Cartoon Black History: The Grinch
It’s unfortunate when you try to be a good person and circumstances force things to change. Sometimes good people have to do bad things, but they are still good inherently. But there are bad people that want to make others lives worse, too. Both brands of humanity will be on display in today’s post of this misunderstood black man.
DaVonte Grendge, as you can tell from the picture above, was a homeless man from Whoville, VT. A good-natured man that was down on his luck. So he panhandled. Grendge would steal food from time to time to survive. But only enough to make it through the week.
D. Grendge pilfered food so he could save the money he collected from generous people. He didn’t spend it on a giant keg of Colt 45 like YOU probably thought he would. At the end of each year, he would buy Christmas gifts for children whose parents couldn’t afford it.
Mr. Grendge’s story was heard by famous writer/director Dr. Seuss. DaVonte was paid handsomely to make a biopic. Dr. Seuss knew the story wouldn’t be believable as is, though. A black man doing for others?! C’mon, son! So he took pieces of Grendge’s life and filled the rest in with creative liberties. The end result was shocking.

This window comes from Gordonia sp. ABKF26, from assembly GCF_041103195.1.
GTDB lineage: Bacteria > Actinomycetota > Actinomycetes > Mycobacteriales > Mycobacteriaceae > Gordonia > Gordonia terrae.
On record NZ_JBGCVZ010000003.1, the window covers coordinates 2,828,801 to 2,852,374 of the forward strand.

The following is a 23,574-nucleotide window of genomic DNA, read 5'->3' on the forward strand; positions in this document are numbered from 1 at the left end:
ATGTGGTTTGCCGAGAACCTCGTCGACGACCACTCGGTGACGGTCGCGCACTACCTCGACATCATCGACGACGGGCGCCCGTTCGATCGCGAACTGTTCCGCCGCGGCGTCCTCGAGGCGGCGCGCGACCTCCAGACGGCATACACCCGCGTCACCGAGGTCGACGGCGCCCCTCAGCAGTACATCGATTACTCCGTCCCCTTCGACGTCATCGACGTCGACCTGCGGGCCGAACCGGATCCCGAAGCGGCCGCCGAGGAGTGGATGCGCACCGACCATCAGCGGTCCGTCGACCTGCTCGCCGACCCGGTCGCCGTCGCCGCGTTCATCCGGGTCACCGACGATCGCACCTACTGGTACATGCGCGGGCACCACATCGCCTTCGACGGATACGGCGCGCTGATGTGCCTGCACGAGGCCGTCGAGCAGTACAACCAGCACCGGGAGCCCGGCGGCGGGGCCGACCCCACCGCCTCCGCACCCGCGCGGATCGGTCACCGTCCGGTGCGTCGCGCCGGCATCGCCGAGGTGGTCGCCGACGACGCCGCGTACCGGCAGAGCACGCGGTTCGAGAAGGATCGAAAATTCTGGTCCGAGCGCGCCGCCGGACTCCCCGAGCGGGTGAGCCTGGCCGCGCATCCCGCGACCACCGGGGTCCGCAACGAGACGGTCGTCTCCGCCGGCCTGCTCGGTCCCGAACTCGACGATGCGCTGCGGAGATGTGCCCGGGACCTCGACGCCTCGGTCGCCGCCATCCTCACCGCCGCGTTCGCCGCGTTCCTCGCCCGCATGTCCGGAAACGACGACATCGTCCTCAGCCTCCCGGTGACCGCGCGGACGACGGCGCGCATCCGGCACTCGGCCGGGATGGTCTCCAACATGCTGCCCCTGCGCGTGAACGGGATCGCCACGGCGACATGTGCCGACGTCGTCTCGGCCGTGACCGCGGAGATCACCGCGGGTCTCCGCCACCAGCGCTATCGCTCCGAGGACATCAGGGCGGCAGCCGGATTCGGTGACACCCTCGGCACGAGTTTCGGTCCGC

DaVonte stole food, but Christmas?! He loved Christmas! The pun from his name was just mean. But a white comedian cast to misrepresent this black man’s life took the cake. Mr. Grendge was never again trusted by any Whovillians that saw the movie. It truly hurt his heart. And a doctor confirmed it.
DaVonte Grendge was diagnosed with cardiac atrophy which severely shrunk his heart. He was found lifeless in his cave home a week after the movie’s release. Sadness (and Dr. Seuss’ betrayal) killed him. Don’t worry, D., I know the REAL you. Make sure you do your research, people. The next time you go to a film that says “based on a true story”, you could essentially be funding murder.